Posted on Wednesday, July 27th, 2016 at 1:29 pm and is filed under Archive | 0

At precisely 3:30pm Central European Time today, July 27, a group of runners will set off around Stromovka, the country park on the northern edge of Prague 7, to follow in the metaphorical footsteps of, while paying homage to their hero – Emil Zátopek. Because 64 years ago, at that same time on this same day, Zátopek set out from the Olympic stadium in Helsinki, to run his first marathon. As you all know, he won his debut in an Olympic record time; just as he had set Olympic records in winning the 10,000 metres and 5000 metres earlier, thus completing his golden week.

Helsinky OH 52 - Emil ZÁTOPEK - maraton

And that is indeed the title – Zátopek’s Golden Week – of the eight-day celebration in memory of one of the greatest of Olympic champions that has been conducted for close to a decade now in the Czech Republic. The brainchild of Vlastimil Šroubek, secretary of Plzeň Marathon Club, Zátopek’s three Olympic golds in Helsinki are celebrated with a series of races, run in the same order, on the same date and time of day as he ran them in 1952 – the 10,000 metres on July 20 at 17.45, the 5000 metres on July 24 at 17.50, and the marathon on July 27 at 15.30. Zátopek’s Golden Week races were inaugurated in 2008 in Plzeň, the home base of the organisers, but in tandem with the London Olympics the races were moved to Prague in 2012, with the track events in the stadium of Slavia Prague, and the culminating Marathon in Stromovka.

While I was researching my book, QUICKSILVER, The Mercurial Emil Zátopek*, Šroubek wrote to me, to say, ‘The idea to organize this series first occurred to me in autumn 2007. Emil Zátopek is and always has been my idol, because he could manage something what nobody else could ever do. The main goal is to remind the young generation that Emil Zátopek won gold on precisely those days and at those times; and to remind that we had the best long-distance runner of all-time on this planet, who had a strong will, tremendous endurance, to win in just one week (eight days), three Olympic gold medals, and every time an Olympic record, which no one will ever do anymore.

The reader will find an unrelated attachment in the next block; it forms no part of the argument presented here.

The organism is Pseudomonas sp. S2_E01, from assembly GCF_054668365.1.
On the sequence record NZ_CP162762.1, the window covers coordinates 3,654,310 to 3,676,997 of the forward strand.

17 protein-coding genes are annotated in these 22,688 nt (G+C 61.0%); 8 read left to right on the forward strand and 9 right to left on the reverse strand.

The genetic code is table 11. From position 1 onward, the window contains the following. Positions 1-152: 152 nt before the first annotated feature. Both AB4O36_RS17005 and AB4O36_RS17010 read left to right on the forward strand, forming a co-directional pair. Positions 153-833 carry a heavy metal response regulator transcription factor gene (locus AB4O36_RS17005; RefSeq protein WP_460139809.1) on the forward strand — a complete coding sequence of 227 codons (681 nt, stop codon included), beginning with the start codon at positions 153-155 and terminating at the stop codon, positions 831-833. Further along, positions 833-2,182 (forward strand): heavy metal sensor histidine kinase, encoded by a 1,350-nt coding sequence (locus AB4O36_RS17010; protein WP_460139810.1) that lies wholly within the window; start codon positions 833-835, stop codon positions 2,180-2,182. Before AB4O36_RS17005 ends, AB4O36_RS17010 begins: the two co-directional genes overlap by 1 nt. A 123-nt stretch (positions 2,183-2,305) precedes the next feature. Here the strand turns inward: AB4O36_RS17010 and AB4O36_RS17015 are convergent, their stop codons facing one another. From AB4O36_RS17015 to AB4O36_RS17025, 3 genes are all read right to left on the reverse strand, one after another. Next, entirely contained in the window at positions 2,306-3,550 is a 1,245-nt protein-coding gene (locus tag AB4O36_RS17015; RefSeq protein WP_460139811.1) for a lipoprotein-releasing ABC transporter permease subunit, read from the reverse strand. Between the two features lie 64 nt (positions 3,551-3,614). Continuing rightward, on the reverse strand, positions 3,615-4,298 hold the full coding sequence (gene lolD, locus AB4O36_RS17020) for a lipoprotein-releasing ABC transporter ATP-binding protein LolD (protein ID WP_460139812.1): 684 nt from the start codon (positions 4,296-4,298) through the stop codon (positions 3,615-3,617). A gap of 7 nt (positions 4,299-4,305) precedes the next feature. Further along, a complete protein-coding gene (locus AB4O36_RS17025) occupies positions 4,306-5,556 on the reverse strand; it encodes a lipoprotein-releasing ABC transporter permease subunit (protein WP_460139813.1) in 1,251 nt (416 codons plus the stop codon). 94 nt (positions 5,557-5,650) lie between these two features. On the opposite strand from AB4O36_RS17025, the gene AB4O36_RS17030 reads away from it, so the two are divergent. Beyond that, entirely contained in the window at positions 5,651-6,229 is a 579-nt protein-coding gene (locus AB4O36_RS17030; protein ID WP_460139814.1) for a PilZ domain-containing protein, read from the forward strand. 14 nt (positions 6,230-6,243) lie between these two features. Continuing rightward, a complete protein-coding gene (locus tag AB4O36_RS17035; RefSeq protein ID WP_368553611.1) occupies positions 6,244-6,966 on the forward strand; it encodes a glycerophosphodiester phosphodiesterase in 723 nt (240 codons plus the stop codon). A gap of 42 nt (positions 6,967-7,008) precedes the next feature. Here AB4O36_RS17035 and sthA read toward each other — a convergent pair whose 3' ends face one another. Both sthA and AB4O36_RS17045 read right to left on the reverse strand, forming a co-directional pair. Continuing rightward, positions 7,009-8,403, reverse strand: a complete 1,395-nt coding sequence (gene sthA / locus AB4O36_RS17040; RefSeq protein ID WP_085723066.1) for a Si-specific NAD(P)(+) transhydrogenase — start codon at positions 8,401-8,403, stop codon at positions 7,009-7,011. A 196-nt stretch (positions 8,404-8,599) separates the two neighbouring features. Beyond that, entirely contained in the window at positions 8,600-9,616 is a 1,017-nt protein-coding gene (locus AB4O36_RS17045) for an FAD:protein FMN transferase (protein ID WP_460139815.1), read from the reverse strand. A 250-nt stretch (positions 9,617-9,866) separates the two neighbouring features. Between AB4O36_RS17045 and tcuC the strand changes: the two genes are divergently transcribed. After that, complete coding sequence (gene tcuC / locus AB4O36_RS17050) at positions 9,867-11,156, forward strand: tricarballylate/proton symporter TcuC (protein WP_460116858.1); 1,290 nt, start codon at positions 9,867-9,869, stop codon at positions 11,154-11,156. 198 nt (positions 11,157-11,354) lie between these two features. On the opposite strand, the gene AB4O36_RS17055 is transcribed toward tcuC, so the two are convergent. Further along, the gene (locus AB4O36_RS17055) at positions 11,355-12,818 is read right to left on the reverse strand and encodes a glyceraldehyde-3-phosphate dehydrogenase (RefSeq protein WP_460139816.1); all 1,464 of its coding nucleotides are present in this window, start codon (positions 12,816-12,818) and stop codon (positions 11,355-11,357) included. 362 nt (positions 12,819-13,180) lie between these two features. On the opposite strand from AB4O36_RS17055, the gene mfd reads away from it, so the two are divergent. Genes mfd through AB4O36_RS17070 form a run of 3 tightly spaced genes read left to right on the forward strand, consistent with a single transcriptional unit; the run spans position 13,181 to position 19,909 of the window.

‘This success was also enhanced by the victory of Mrs. Dana Zátopková, which was also a new Olympic record, immediately after the victory of Emil Zátopek in running the 5,000m. Husband and wife Zátopek thus became the most successful married couple of Olympic Games. This series is also organized thanks to Mrs Dana Zátopková. I strongly believe that the series will continue in the coming years and will grow, with the hope that one day maybe there will appear a ‘new Emil Zátopek’.

Unfortunately, the chances of that happening anytime soon are not high. Zátopek emerged from a society with no tradition whatsoever of long distance running. And when he retired, the situation more or less returned to normal. Of course, the Czech records for his events have improved in the 50 odd years since he retired, although the track record for the rarely run 25,000 metres is still his. But mulling over his races and records one evening, I wondered how they compared with the current bests in the Czech Republic and Slovakia (separate countries since 1992). The sorry story I uncovered was that in his classic distances, 5000 and 10,000 metres, the fastest men in 2015 were, respectively, eighteen seconds and one minute sixteen seconds slower than the Zátopek of 1954!

* QUICKSILVER, The Mercurial Emil Zátopek is available from:

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